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Helen Huang was recently selected as an Institute of Electrical and Electronics Engineers (IEEE) Fellow for the Class of 2023. Huang was elevated to Fellow for her contributions in control development to rehabilitation robotics.

Student shows volunteer research presentationHuang is a Jackson Family Distinguished Professor within the Joint Department of Biomedical Engineering at UNC-Chapel Hill and NC State University, Director of the Closed-Loop Engineering for Advanced Rehabilitation (CLEAR) Core, and she leads the Neuromuscular Rehabilitation Engineering Laboratory (NREL) based at NC State University (pictured left). Her research focus is on the symbiotic relationship between humans and wearable assistive machines in order to augment motor function for individuals with disabilities. Ultimately, Huang’s goal is to create breakthroughs in human-machine symbiotic (HMS) systems that empower disabled people to lead more active and productive lives.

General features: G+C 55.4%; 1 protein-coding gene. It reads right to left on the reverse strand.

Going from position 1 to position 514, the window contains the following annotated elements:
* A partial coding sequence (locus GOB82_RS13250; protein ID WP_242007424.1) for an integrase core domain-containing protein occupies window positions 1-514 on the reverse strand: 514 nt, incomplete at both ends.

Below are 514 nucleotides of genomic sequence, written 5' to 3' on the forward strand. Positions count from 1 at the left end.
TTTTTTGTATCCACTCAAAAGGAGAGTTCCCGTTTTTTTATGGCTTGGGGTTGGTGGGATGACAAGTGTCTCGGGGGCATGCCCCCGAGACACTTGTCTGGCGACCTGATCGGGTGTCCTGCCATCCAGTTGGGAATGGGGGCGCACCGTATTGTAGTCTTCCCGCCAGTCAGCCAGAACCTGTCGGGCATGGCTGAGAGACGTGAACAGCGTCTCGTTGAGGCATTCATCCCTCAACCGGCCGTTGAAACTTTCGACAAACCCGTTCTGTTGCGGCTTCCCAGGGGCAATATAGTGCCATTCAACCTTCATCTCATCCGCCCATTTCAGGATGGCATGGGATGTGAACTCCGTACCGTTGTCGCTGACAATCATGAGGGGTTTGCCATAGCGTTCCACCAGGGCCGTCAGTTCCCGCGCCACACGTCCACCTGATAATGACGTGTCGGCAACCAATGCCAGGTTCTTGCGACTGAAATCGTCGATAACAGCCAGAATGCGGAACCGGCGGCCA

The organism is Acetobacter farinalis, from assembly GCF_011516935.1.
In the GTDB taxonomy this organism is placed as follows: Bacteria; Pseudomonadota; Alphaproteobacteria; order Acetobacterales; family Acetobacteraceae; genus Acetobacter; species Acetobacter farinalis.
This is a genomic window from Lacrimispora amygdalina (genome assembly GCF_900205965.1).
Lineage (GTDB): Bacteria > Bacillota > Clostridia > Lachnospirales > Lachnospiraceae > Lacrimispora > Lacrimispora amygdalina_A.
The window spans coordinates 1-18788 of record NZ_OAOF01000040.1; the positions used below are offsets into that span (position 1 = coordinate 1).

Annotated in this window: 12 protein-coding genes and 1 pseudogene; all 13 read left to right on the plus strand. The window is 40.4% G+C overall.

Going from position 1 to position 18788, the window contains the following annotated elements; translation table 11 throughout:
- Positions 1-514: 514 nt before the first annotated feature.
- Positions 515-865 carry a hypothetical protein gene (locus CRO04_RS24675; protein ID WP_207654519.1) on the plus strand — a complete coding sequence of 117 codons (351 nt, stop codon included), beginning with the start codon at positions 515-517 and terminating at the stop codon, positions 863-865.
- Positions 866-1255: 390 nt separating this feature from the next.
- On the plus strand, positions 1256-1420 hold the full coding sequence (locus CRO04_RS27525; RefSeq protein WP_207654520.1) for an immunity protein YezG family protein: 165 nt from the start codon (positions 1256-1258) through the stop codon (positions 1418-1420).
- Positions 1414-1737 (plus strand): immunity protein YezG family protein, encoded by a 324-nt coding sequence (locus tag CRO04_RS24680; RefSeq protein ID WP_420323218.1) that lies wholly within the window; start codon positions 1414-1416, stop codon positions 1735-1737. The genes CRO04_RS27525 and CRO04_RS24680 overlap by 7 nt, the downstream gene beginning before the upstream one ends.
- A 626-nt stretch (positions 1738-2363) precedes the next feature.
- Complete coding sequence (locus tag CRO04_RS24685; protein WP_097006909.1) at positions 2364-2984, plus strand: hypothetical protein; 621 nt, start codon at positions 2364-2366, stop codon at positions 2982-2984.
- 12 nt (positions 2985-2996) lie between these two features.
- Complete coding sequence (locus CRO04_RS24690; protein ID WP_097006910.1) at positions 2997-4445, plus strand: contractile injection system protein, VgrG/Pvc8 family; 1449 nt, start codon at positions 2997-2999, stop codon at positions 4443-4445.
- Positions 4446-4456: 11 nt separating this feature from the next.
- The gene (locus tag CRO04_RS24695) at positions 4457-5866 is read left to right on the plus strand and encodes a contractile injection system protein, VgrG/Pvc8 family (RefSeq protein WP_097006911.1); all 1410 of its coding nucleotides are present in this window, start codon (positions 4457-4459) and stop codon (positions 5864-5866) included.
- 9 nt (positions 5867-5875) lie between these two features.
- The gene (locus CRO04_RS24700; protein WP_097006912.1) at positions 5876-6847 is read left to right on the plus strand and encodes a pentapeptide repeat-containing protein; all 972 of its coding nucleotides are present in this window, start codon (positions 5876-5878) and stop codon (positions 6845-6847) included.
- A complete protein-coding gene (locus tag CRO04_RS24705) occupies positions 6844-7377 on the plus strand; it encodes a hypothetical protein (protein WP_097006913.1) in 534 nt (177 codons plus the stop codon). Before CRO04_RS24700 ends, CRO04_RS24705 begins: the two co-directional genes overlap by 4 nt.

According to the IEEE Engineering in Medicine and Biology Society, Fellow is a distinction reserved for members whose extraordinary accomplishments in any of the IEEE fields of interest are deemed fitting for this elevation. The number of IEEE Fellows elevated in a year is no more than 0.1% of the membership, which speaks to Huang’s academic accomplishments.NREL student demontrates measuring device

At NREL (pictured right), Huang guides the lab’s mission of investigating physical interactions between humans and robotic devices to improve the quality of life in persons with physical disabilities. Researchers at NREL apply assistive technologies to prosthetics, exoskeletons, computers and other assistive machines. Within CLEAR Core, Huang similarly investigates human-machine interactions but does this in a cross-disciplinary, cross-departmental and interinstitutional environment in order to enhance the physical ability, performance and experiences of people with disabilities.

Huang received her Bachelor of Science from Xi’an Jiaotong University and her Master of Science and Ph.D. from Arizona State University. She joins the department’s most recent IEEE Fellow, Paul Dayton, Department Chair, to the joint program.

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